Born to flee: What are the characteristics that separate expats from the homebodies?
By Slow Train
I was eight, maybe nine. I was glued to the TV. On it, in that crazy time before streaming, was a show about someone who had been traveling the world for months. My little mind was blown. I thought people only went on vacation for a few days at a time, a week max. But months? And the outside world didn’t just consist of beaches and hotels, but entire countries with different foods, languages, and things to see. Instead of looking for my ‘Babysitters Club’ books at our library trip, I found books on learning to speak Italian. I didn’t even know where, or what Italy was, but I knew it was out there. In the world. And one day I could go visit it.
A few years later, we had our first exchange student at my school from Japan. I volunteered to show her to her classes and stalked her until she became my friend. I was obsessed. I asked way too many questions, and any comment she had about something small like Japanese food or something more different, like how they didn’t celebrate Christmas, would send my brain into a new frenzy. I couldn’t believe how different the same world could be. Why didn’t I know this before? Why didn’t they tell me what was out there? I started planning trips, even though I had no money or goodwill from my parents. I begged them to let me do an exchange program to another country, which was not even met with a real answer as much as a laugh.
But my day would come. Eight years later I boarded a flight for Madrid, Spain, where I was going to live for a year. My parents had seen the logic of living somewhere Spanish-speaking to improve my fluency. I was thrilled. And while I navigated my new host family, a gigantic city, and a different culture (all without smart phones, I might add), I was shocked to hear that many of my fellow exchange students were not thrilled with their choice to live abroad. In fact, many were dying to go back home, counting down the days. When they asked me how I could stand it, and how much I missed ‘home,’ my easy answer was ‘I don’t.’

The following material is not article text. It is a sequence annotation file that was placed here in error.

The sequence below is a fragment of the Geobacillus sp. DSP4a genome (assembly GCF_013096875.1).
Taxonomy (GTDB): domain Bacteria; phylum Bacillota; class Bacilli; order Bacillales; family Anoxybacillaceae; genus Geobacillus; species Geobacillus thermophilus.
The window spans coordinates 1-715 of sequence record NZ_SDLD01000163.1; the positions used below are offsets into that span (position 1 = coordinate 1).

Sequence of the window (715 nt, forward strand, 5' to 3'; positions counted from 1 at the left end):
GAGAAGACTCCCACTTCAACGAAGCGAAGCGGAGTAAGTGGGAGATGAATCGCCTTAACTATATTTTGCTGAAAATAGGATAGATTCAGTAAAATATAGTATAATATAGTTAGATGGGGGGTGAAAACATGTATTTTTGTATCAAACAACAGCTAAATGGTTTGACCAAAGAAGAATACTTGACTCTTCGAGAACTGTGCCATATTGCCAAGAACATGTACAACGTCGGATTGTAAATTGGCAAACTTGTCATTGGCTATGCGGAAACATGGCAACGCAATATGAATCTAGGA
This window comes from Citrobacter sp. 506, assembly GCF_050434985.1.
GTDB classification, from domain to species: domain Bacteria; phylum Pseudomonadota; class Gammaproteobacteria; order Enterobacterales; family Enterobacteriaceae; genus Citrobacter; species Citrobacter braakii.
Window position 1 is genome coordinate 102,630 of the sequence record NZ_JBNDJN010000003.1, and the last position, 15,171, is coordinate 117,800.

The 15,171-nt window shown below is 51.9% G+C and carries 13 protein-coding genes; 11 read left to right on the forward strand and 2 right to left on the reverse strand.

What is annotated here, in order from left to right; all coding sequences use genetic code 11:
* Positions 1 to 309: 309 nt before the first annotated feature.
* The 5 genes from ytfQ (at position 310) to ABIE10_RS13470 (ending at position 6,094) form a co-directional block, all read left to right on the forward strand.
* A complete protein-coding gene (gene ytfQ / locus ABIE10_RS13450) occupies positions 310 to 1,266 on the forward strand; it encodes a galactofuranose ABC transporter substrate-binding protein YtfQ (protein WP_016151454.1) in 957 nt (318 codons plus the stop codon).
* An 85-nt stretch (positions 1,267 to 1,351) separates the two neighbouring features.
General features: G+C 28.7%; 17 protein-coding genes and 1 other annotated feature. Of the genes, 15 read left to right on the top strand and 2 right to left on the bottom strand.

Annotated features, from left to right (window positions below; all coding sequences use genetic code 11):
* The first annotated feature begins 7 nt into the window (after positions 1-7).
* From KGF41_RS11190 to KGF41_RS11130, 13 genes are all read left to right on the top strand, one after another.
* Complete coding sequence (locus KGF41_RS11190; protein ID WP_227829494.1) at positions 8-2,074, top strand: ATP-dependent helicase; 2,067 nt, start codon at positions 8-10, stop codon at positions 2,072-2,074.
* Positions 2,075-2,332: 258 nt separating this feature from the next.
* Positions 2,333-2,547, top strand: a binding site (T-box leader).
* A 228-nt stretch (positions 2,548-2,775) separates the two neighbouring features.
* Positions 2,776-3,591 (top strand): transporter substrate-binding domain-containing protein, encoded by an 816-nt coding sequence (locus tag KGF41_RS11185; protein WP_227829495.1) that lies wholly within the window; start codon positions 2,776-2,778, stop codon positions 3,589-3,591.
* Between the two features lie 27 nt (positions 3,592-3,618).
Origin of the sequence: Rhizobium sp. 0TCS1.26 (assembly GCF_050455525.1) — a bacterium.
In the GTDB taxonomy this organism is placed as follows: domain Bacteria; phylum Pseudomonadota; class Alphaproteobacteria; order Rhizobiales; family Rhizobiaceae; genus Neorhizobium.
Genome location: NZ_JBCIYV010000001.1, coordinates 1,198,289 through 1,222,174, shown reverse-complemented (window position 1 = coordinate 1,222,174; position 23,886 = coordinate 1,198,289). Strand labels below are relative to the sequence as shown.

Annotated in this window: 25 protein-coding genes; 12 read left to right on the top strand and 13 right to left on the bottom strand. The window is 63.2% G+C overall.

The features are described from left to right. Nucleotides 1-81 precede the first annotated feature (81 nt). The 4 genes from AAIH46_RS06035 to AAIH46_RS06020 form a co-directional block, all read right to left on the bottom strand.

Looking back now, 15 years from my first flight outside of the U.S., I’m still living abroad, and my friends that hated it are safely nestled in their home states. I’ve had other friends comment that I”m more comfortable as an expat than living anywhere within the U.S. Sometimes I hate how that sounds, but I can’t help but agree.
Is there something all expats share that makes them shift their feet? That makes them shuffle towards the border and yearn for something different? Or are we all motivated by different circumstances?
Growing up, there were obvious signs that I would be leaving the U.S. And since I’ve lived abroad I’ve noticed some trends.
Here are a few of the things most long-term ex-pats share:
A tale of discontent
A co-worker once told me that all expats were running from something. I think she was right. Whether it’s one person in particular, or a whole society, I turned 13 and realized my small town was too…well, small. I set my sights on the closest big-ish city (Lexington), but once I got there I realized it too felt limiting. At some point it dawned on me that I could look outside of the state, and then over several states, and from there it never stopped. Coming from the U.S. the physical distance between California and Kentucky is so large that it made me wonder what the difference would be if I lived in Canada, or Mexico. My search only blossomed from there.